Here's the revamped Piano sprite sheet. You can see its simple construction:


Story wise, the piano room is used to punish a little boy by locking him in and force him to practice the piano. The boy spending a lot of time alone playing started moving the mannequins, tailor dolls and positioning them around the piano to act like an audience. It looks especially creepy. You can't see it in the flat image, but they are placed all around the piano and into the background:


The piano room has two functions in the game story. It's a place to practice the piano, and a place to get locked in when you are naughty. So it has to be extra scary as a place of punishment. So an extremely dark theme was the way to go. Having a dark room contrasts really nice with the big bright moon outside. Being very dark but you can still make out near objects. So moving around the mannequins the first time is especially menacing. A carry-able lantern was added at the far end of the room to help the players see. Here I begin adding color tones to help distinguish objects from each other:


Impulsive perfectionist at it again. I wasn't satisfied with the static trees out side. I quickly copied over the animated trees from another area in the game and placed them outside the room. It's sheer blackness and creepy slow swaying in the wind really amps up the atmosphere!


Now the mechanism that triggers the piano challenge is an old vinyl record player. The room being very dark, I thought an on/off light on the record player would deliver a nice serving of atmosphere to the room. Spooky isn't it?



An unexpected redesign popped up. Initially, correctly playing the piano would unlock the door of the room since you were trapped in. I changed it when I design the small table the record player is resting now. Now the room remains unlock. The small table has a sliding door. What I did instead was, the sliding doors are closed. As you play it begins to slowly open. The better you play, the faster it slides. Cut your playing session to make a mad dash to grab the key inside and the door would quickly shut closed with a satisfying record swiping sound.


And here's the final product compared to the old:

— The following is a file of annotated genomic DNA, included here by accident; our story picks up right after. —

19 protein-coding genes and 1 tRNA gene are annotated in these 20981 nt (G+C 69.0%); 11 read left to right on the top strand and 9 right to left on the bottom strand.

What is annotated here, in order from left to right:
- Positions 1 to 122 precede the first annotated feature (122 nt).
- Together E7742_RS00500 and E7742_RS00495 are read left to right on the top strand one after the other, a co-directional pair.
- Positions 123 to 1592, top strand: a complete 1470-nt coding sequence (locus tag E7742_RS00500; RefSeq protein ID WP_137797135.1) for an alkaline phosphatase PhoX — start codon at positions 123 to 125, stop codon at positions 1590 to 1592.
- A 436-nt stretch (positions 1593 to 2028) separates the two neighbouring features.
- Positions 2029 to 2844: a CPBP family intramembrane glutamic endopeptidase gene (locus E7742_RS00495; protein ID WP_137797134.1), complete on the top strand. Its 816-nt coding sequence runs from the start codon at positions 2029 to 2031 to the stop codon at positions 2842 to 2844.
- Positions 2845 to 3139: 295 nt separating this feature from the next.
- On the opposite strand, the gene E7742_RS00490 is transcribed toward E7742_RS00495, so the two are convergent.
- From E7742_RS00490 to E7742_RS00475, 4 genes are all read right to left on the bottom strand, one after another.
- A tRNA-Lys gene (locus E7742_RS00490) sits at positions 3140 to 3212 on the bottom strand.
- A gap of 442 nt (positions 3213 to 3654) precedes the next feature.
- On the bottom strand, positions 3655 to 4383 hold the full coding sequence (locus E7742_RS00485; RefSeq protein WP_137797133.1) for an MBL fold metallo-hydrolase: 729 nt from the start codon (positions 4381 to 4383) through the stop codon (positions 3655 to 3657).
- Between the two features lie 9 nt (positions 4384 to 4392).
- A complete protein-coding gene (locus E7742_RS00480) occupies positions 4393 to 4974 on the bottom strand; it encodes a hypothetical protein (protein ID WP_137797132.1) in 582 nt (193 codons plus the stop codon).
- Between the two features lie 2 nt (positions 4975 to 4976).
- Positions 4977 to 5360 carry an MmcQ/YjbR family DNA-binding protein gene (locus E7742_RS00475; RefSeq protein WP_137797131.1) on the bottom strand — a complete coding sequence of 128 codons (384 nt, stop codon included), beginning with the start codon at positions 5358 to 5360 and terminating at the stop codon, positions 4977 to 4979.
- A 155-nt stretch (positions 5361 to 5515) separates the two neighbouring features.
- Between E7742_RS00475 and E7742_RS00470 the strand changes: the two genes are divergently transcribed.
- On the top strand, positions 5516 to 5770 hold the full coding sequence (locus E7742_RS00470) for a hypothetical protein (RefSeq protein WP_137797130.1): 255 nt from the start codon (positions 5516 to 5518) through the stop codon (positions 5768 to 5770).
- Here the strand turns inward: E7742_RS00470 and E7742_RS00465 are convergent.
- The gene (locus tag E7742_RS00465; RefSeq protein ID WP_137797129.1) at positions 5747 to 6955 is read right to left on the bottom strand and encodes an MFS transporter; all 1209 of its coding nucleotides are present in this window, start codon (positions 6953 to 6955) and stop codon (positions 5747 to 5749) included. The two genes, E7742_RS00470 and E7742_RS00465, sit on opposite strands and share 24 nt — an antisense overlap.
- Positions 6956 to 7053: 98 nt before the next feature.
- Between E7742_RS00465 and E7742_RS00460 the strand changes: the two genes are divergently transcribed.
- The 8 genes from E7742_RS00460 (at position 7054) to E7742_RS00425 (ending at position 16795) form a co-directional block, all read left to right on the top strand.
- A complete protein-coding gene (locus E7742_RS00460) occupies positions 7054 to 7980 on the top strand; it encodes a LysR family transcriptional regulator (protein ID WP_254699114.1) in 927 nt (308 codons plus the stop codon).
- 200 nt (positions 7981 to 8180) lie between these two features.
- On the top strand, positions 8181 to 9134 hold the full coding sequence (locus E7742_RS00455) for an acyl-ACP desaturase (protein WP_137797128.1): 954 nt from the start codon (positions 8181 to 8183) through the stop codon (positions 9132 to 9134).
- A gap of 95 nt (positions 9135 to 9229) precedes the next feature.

Pretty satisfying improvement. Isn't it?
« Last Edit: January 26, 2016, 06:35:54 AM by leblackdragon » Logged

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Prinsessa
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« Reply #63 on: January 26, 2016, 06:30:45 AM »

Nice idea! When I wasn't working on Vatnsmyrkr alone, something similar was actually suggested by my colleague (playing a piano to open a door), but obviously with a big submarine and underwater that gets... weird. So I dismissed it. I think they were inspired by the organ in Mad Monster Mansion of Banjo & Kazooie. Which I happened to be playing recently, actually.

You definitely went into a lot more detail than Rare did, tho! Nice stuff. And nice trees. And nice lantern. Et cetera ad infinitum ad nauseamque. Wink

The closest I've done is in a Flappy Bird clone I made for fun where some stuff was synchronised with the cymbals in the background music (made this with the same person as mentioned above; their idea) and I had to hardcode all the positions in the song and check a timer against them.
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« Reply #64 on: February 01, 2016, 08:45:37 AM »

Nice idea! When I wasn't working on Vatnsmyrkr alone, something similar was actually suggested by my colleague (playing a piano to open a door), but obviously with a big submarine and underwater that gets... weird. So I dismissed it. I think they were inspired by the organ in Mad Monster Mansion of Banjo & Kazooie. Which I happened to be playing recently, actually.